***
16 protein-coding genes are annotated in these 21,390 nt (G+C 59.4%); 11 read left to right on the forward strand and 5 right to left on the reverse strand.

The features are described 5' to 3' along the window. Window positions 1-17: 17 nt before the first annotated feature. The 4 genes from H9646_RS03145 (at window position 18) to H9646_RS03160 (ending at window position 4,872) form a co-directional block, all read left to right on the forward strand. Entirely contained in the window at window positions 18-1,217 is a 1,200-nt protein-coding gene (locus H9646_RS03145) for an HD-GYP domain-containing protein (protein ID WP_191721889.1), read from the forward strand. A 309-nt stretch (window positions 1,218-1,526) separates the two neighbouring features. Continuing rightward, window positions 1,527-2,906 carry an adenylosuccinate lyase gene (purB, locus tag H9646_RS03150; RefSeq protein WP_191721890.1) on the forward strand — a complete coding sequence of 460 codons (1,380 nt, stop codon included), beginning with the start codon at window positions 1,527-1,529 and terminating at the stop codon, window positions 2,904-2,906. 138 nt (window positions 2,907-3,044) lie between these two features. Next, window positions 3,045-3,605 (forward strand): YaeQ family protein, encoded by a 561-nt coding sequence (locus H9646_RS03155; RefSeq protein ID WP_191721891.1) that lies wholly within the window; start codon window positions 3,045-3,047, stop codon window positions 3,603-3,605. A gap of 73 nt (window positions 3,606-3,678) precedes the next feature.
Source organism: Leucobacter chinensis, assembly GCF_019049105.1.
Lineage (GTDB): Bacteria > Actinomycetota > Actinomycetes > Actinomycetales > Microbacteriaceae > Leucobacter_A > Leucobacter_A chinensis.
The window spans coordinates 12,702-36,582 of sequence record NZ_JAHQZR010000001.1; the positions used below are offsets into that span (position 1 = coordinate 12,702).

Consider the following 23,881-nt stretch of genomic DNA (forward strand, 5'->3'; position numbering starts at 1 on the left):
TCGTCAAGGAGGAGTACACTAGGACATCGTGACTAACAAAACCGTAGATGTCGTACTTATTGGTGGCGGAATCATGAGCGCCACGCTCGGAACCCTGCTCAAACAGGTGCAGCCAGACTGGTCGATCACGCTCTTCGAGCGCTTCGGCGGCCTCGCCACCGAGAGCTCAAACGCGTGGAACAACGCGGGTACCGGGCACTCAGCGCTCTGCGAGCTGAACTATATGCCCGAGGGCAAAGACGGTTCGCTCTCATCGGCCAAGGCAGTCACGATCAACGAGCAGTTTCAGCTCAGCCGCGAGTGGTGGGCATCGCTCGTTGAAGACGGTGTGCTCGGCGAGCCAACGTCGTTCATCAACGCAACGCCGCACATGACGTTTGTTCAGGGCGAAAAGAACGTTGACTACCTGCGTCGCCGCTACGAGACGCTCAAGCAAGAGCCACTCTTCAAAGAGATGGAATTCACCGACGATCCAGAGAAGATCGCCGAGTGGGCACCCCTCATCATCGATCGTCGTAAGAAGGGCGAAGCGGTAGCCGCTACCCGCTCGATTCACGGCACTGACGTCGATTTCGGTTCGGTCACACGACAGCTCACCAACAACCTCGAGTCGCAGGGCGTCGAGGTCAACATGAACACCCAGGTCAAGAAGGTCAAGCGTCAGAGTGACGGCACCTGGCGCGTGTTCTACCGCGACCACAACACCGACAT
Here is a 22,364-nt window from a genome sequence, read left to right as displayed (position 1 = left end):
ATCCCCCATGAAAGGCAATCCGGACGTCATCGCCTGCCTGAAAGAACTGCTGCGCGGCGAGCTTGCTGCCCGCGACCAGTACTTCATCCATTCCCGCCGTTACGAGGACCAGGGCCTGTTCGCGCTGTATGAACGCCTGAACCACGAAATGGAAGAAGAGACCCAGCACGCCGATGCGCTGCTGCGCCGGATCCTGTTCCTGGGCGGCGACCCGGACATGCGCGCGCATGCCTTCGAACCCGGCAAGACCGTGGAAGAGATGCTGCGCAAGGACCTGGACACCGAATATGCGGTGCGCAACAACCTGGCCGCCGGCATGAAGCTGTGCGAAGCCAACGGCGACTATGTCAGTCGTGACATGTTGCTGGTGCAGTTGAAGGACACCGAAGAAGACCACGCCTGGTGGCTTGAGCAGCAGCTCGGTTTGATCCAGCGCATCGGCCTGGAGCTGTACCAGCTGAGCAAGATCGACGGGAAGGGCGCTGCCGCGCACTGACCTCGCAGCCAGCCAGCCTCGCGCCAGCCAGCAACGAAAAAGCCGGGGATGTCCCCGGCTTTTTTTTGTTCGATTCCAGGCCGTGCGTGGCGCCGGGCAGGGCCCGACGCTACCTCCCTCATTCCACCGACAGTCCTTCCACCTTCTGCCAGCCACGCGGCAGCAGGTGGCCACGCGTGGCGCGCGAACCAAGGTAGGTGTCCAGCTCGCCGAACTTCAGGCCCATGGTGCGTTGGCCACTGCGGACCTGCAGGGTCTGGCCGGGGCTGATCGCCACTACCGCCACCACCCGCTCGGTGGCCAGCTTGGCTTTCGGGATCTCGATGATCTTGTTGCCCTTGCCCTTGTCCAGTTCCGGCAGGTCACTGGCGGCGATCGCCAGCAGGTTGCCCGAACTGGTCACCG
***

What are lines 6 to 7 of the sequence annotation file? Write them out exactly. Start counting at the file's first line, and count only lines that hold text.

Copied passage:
Consider the following 23,881-nt stretch of genomic DNA (forward strand, 5'->3'; position numbering starts at 1 on the left):
TCGTCAAGGAGGAGTACACTAGGACATCGTGACTAACAAAACCGTAGATGTCGTACTTATTGGTGGCGGAATCATGAGCGCCACGCTCGGAACCCTGCTCAAACAGGTGCAGCCAGACTGGTCGATCACGCTCTTCGAGCGCTTCGGCGGCCTCGCCACCGAGAGCTCAAACGCGTGGAACAACGCGGGTACCGGGCACTCAGCGCTCTGCGAGCTGAACTATATGCCCGAGGGCAAAGACGGTTCGCTCTCATCGGCCAAGGCAGTCACGATCAACGAGCAGTTTCAGCTCAGCCGCGAGTGGTGGGCATCGCTCGTTGAAGACGGTGTGCTCGGCGAGCCAACGTCGTTCATCAACGCAACGCCGCACATGACGTTTGTTCAGGGCGAAAAGAACGTTGACTACCTGCGTCGCCGCTACGAGACGCTCAAGCAAGAGCCACTCTTCAAAGAGATGGAATTCACCGACGATCCAGAGAAGATCGCCGAGTGGGCACCCCTCATCATCGATCGTCGTAAGAAGGGCGAAGCGGTAGCCGCTACCCGCTCGATTCACGGCACTGACGTCGATTTCGGTTCGGTCACACGACAGCTCACCAACAACCTCGAGTCGCAGGGCGTCGAGGTCAACATGAACACCCAGGTCAAGAAGGTCAAGCGTCAGAGTGACGGCACCTGGCGCGTGTTCTACCGCGACCACAACACCGACAT